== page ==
From this point I have allowed myself to cry and not drown in my thoughts. I am learning to open up about my ‘real’ thoughts. I am working through them day by day. In society we can be so hard on ourselves, I need to put extra hours in, Im not doing what I should be doing, Im no good, I could have done better and miss our achievements no matter how small they maybe. I am definitely making myself take note of my achievements, reflecting on how far I have come. Six months ago I was losing the ability to walk and living my life from my bedroom and today on certain days I can manage short walks, my headphones go in and I lose myself. I have been to two family events and managed a few hours of utter enjoyment and normality. I am starting to find myself again, bit by bit the pieces are coming together. Some days are easier than others but I am moving forward. Am I still grieving? Very much so however I am a million miles away from what I was six months ago and for that I am eternally grateful.
This past year has taught me that I am stronger than I ever thought I could be, I didn’t give up no matter how much I wanted too. I have no idea from day to day what I will wake up too but the one certainty is that I face whatever it is head on, with my head screwed on, literally!! Having multiple chronic illnesses is like trying to extinguish a major fire, you may extinguish one flame and another rises and another. You just cant get on top of it and at times it burns you out, drains you and can suck the life out of you. My life will always have challenges, there is no getting away from that but I will always try my best to face them.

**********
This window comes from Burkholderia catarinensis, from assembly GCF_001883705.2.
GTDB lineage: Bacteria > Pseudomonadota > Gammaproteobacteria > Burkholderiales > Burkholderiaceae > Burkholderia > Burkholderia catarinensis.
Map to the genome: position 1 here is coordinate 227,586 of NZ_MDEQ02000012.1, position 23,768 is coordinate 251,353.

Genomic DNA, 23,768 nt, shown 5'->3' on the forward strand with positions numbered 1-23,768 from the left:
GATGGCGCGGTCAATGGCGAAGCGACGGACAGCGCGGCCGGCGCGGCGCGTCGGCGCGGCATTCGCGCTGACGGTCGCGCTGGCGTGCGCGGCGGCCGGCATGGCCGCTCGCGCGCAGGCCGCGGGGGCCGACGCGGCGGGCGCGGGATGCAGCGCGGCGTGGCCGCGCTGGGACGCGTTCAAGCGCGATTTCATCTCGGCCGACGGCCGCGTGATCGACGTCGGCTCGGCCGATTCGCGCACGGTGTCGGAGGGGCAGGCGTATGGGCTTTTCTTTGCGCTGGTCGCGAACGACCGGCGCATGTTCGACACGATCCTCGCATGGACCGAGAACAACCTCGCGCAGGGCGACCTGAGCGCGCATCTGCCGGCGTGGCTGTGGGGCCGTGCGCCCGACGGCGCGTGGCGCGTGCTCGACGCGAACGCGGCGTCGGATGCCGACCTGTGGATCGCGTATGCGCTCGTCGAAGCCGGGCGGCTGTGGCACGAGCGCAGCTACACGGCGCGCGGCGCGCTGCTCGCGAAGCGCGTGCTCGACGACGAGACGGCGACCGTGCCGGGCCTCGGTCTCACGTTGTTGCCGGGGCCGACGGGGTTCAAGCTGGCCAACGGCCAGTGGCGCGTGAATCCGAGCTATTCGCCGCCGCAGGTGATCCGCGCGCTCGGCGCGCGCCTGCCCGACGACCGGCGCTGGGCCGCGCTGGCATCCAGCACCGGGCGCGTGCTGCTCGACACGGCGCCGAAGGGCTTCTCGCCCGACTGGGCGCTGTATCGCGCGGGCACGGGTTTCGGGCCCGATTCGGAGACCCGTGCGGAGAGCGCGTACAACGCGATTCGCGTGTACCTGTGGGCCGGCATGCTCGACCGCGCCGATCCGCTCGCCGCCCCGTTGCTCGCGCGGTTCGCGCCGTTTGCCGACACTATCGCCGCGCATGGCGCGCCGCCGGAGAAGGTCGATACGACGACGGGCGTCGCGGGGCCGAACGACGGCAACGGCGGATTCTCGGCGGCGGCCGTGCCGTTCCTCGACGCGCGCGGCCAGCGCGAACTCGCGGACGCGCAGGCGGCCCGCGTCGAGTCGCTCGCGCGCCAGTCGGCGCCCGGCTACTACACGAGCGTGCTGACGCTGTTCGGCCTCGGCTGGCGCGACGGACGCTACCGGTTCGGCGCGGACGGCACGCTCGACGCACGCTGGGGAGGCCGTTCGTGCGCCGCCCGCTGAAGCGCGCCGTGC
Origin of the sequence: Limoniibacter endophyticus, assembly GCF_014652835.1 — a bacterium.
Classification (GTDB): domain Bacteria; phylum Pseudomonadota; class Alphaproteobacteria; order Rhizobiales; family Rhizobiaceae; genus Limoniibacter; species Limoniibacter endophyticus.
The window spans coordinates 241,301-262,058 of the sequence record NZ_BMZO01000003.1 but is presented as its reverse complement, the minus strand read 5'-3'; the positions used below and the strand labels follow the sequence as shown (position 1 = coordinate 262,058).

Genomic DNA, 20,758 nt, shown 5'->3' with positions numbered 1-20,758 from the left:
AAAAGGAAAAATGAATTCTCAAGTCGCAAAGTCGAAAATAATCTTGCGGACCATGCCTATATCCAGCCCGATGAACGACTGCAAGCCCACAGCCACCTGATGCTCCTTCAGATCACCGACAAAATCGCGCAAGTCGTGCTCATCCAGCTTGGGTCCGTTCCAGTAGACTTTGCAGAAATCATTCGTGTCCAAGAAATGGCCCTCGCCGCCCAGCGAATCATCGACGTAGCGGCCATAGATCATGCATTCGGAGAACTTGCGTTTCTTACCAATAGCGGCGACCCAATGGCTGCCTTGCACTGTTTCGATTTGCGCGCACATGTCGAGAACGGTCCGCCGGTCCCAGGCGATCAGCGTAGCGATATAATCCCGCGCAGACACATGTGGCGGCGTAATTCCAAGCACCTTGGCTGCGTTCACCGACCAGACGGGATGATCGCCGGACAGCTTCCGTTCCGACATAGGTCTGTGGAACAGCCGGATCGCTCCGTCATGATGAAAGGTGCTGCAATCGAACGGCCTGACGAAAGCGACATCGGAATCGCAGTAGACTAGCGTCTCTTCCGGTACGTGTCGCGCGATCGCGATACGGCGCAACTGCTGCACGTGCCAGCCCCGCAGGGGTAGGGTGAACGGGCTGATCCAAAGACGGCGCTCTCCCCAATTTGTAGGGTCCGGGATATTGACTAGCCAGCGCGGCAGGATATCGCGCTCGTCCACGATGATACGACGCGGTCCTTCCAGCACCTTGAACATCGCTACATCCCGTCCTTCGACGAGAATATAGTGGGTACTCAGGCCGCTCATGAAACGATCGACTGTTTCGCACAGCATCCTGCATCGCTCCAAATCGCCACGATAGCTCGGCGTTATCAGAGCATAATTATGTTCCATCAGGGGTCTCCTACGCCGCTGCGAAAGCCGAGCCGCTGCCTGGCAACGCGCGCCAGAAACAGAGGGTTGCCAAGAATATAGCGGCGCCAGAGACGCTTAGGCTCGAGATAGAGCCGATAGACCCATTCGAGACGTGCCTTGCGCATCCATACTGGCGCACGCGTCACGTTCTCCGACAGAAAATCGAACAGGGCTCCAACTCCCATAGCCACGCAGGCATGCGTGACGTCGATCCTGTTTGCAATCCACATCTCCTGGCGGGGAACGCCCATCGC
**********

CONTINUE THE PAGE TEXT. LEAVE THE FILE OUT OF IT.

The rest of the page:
I am healing well from the surgery, my wound is remarkable. The mans a genius, he should really take up embroidery as his needle work is phenominal !! My undercut is growing back nicely. I had my 3 mont follow up scan and the hardware was still in place. I will be having a CT scan in around 3 months to check that my bone is actually fusing which is vital for a successful fusion. It feels strange living without a rib and a fused neck as its changed my whole posture and body, there is a definite trade off when you lose the ability to move your head/neck however I take the trade off happily to be sat here able to write this. I have been having many other investigations over the last few months which haven’t been easy and I will post about themsoon.
I truly cherish the good days/moments, Suck it in like its my last breath making the most of them and manage the bad ones as best I can. When faced with so much uncertainty time becomes a precious commodity, its important to make the most of what you have when you have it. I cherish those around me even more than I did before, I take note of my surroundings more, I embrace the capabilities I have that day. I look at the world through different eyes now. For the first timein two years I am starting to feel alive again.